Self-Service Business Analytics and the Path to Insights : Integrating Resources for Generating Insights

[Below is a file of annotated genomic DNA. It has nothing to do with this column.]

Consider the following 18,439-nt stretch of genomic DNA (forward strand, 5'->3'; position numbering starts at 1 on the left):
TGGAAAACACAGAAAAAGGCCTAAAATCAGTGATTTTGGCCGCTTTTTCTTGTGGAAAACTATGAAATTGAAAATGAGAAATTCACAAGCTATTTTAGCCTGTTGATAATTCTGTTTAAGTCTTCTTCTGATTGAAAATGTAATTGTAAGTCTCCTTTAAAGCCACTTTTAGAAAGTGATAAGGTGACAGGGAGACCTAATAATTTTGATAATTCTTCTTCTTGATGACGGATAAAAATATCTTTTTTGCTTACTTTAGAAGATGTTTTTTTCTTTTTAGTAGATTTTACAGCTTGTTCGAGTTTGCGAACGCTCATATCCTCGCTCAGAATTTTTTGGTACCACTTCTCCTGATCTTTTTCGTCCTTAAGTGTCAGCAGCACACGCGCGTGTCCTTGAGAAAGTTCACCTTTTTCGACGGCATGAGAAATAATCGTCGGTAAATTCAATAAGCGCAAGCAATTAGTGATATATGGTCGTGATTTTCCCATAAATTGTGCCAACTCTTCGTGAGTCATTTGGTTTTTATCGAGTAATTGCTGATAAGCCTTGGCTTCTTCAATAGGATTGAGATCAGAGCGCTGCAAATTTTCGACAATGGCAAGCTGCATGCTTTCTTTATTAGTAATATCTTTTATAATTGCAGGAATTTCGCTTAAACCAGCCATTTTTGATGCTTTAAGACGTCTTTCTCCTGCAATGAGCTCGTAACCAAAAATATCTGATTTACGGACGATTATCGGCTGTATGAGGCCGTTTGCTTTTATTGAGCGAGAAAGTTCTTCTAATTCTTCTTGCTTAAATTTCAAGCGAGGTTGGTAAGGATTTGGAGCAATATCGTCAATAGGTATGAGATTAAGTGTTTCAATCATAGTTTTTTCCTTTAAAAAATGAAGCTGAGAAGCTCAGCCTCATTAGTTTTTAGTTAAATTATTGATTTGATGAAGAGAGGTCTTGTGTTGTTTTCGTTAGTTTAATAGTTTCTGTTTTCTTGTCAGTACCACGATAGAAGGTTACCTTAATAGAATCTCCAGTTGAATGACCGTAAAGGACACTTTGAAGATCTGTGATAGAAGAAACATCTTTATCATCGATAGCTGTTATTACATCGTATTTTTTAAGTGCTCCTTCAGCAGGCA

Abstract: The nature of today’s business demands that Business Analytics (BA) extends to an operational level to better support employees in their decision-making. This is noticeable from the constant requests for new reports and changes in old ones at different employee levels. As a result, BA specialists or other power-users in functional departments are “bombarded” by these requests, and it becomes more of a bottleneck than ever before. This might lead inexperienced users to make critical business decisions without exploring the necessary data. SSBA addresses this need by allowing various employees at different levels across the organisation to independently build custom reports and explore previous ones without relying on the IT/BI department. As a result, the end-user role shifts from simply a consumer to a more consumer-producer role. Furthermore, organisations provide different kinds of tools and technologies for their employees to assist them in their daily decision-making. One major challenge in SSBA is that users might engage in a wrong or uneducated self-service step in their data selection or analysis, which will likely lead to wrong business decisions. Therefore, the industry needs to know how those users engage with technology and use the different resources available to generate value in terms of gaining insight from data. Also, from an academic perspective, literature on BA and DSS is abundant and covers many aspects in terms of design, implementation, use in organisations, and BA value’s speed of insight and pervasive use. However, SSBA is still under-explored, especially regarding the way resources in an SSBA environment are integrated to generate insight from data especially when employees are expected to be autonomous. Therefore, the aim of this dissertation is to explore and inform organisations about how business users develop insights in an SSBA environment. This study consists of a collection of five papers, whose findings provide answers to two research questions: RQ1— How do organisations enable an SSBA environment? And RQ2—How do users integrate resources during an analytical task in SSBA? In line with the research questions and the study’s aim, Service Dominant Logic was used as a theoretical lens. This dissertation employs an interpretive case study design to investigate SSBA. Three sources of empirical evidence have been used (semi-structured interviews, observations, and documents) to collect data from the top digital marketplace in Norway – Finn.no.From a theoretical perspective, by portraying Self-Service Business Analytics as an approach to data analytics enabled through the presence of different analytical services such as tools, technologies, and support to assist the user in achieving independence, this dissertation emphasises the central idea of a service environment and move beyond the classic description of BA and DSS. It also provides a showcase through empirical evidence on how to use S-D logic in IS research and how it could be employed as an analytical lens. Finally, this thesis contributes to both BA and S-D logic literature by theorising the resource integration patterns, modes of engagement and the self-service environment in business analytics. From a practical perspective, this thesis relates to the industry by highlighting five major points of interest in relation to information authorship, the criticality of the setup phase in SSBA, steps to solve an analytical problem, and the competencies involved.
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